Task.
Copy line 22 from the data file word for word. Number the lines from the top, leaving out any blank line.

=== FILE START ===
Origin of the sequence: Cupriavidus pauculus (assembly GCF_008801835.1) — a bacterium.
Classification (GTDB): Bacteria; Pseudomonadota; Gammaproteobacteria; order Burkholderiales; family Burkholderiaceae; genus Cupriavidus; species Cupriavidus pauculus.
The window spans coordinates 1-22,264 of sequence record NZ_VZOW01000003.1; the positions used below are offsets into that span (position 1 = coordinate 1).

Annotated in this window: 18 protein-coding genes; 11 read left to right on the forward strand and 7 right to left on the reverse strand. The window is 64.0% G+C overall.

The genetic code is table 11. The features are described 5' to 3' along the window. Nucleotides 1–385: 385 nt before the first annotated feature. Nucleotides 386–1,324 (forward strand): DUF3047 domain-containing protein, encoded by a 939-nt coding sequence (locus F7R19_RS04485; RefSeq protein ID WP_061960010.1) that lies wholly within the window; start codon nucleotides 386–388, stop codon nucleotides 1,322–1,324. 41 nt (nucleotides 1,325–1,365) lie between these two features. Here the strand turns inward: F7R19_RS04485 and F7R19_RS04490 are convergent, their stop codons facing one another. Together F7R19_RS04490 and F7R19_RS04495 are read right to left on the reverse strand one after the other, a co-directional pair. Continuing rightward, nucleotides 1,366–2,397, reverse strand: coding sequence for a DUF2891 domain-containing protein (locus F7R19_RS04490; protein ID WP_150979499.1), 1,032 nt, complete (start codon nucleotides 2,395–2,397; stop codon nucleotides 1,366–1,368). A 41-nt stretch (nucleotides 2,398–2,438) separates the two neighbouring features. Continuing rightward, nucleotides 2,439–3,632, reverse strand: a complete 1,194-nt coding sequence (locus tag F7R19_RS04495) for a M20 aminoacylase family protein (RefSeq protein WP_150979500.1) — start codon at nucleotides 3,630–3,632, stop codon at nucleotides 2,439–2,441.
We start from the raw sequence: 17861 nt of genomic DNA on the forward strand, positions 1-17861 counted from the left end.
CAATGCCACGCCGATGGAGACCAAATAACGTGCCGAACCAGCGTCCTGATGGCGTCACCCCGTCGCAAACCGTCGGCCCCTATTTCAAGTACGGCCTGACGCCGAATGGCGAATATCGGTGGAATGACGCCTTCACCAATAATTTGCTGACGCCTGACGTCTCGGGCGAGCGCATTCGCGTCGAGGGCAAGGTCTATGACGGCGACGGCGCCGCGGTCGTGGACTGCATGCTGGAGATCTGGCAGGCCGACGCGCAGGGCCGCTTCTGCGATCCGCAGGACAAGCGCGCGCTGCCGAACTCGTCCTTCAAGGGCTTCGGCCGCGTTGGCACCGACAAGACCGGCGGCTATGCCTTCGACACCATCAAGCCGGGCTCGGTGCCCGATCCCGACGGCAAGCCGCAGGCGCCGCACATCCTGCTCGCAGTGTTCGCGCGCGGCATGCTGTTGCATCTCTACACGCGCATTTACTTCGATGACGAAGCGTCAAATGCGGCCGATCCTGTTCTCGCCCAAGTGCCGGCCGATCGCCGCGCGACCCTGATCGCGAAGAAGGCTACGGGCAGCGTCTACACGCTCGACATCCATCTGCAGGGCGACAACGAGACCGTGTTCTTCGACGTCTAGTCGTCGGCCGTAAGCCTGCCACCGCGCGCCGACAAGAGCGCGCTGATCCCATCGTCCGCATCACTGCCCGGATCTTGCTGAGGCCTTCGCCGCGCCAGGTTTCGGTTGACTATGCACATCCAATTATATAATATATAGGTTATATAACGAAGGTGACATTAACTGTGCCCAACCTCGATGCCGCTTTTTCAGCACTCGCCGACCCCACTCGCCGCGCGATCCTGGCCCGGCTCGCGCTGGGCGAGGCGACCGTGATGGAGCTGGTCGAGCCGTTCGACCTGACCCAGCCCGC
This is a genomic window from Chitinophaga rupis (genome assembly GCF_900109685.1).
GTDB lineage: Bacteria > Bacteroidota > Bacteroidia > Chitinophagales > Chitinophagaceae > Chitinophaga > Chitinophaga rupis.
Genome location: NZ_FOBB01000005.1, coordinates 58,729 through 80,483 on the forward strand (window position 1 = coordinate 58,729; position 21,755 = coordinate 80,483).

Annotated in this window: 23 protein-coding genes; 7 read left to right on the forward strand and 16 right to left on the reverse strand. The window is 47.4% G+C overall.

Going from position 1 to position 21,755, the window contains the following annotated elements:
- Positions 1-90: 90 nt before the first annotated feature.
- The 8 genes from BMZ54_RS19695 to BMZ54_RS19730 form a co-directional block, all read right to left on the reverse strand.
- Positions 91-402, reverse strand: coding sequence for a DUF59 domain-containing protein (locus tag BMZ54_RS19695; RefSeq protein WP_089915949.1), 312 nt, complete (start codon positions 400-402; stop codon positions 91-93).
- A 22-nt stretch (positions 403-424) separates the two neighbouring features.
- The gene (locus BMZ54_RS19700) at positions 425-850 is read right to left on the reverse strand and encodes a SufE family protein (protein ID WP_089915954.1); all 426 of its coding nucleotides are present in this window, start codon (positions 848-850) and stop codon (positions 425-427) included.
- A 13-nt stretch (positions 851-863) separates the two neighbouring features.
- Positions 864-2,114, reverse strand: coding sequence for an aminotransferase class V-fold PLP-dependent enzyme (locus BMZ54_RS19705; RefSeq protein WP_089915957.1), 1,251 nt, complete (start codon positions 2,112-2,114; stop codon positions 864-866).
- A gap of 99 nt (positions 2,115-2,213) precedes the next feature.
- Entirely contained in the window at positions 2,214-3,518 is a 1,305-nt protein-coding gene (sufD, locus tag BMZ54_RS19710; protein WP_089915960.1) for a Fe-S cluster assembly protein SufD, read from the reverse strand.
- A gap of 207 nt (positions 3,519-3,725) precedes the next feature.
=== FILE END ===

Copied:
- A gap of 207 nt (positions 3,519-3,725) precedes the next feature.